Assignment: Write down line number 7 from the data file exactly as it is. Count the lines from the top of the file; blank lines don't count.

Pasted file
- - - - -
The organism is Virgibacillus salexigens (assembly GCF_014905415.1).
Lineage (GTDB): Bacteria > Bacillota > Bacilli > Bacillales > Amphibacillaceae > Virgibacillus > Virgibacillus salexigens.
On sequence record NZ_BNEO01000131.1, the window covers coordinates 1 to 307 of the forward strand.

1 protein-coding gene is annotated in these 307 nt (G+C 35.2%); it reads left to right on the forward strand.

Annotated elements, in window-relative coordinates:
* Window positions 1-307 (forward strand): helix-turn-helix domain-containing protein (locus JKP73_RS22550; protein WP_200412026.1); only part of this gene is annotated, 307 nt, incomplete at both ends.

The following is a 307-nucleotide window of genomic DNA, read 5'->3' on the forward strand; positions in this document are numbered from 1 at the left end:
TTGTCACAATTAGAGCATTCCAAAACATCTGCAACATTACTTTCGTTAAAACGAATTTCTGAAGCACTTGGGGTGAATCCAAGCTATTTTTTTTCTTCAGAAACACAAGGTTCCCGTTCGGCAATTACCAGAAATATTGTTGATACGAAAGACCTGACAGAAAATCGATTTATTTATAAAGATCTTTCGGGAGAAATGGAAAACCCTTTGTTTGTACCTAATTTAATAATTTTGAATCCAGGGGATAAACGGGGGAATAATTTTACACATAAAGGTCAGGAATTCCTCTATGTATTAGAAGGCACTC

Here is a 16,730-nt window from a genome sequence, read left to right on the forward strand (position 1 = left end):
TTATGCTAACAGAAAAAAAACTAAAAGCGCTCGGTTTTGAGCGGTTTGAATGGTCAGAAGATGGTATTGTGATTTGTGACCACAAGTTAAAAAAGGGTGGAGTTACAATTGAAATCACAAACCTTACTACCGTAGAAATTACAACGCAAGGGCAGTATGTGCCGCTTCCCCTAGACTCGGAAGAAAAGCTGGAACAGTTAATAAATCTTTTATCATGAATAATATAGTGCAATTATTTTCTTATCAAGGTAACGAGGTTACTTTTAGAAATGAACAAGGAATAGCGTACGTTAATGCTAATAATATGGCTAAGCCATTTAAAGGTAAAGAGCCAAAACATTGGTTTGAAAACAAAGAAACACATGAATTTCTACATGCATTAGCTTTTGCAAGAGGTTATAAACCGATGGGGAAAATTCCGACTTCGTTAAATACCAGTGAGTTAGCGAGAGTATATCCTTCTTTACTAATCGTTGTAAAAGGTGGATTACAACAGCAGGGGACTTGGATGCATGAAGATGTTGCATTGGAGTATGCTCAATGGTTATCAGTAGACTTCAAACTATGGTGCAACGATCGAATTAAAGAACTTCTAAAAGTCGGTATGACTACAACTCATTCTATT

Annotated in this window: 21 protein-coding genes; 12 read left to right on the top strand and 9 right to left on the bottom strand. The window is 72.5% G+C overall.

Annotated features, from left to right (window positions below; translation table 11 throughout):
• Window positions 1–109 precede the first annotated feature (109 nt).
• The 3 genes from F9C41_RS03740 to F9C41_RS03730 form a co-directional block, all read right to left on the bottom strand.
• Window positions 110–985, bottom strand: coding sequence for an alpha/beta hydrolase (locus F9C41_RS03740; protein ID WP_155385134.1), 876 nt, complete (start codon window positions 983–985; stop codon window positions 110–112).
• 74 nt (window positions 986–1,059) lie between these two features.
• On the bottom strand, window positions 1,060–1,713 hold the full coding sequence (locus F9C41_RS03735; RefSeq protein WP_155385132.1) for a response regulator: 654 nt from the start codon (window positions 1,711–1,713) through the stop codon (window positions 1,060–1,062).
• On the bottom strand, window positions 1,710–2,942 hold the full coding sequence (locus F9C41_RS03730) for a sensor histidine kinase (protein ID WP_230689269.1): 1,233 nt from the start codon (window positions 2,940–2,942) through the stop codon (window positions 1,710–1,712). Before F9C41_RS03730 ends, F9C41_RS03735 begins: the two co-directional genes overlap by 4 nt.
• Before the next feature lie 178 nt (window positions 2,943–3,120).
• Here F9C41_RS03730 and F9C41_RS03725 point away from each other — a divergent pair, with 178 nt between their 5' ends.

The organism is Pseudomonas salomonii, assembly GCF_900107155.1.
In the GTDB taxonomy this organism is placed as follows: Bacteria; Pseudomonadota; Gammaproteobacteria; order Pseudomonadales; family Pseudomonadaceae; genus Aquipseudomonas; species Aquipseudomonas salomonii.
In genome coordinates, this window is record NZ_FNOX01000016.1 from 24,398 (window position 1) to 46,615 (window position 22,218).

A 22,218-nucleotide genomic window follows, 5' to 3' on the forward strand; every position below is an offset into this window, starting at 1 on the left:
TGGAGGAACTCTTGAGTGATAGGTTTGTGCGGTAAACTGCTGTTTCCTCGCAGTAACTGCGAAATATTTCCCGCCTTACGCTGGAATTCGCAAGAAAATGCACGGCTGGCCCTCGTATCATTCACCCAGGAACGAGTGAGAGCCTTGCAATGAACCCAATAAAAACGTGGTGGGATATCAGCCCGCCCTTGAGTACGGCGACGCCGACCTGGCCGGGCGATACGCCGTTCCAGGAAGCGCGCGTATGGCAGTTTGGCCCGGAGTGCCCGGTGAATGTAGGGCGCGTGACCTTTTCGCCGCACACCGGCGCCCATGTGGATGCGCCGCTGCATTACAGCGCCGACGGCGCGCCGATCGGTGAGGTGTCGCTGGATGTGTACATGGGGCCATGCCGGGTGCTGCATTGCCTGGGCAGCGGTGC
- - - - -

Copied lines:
The following is a 307-nucleotide window of genomic DNA, read 5'->3' on the forward strand; positions in this document are numbered from 1 at the left end: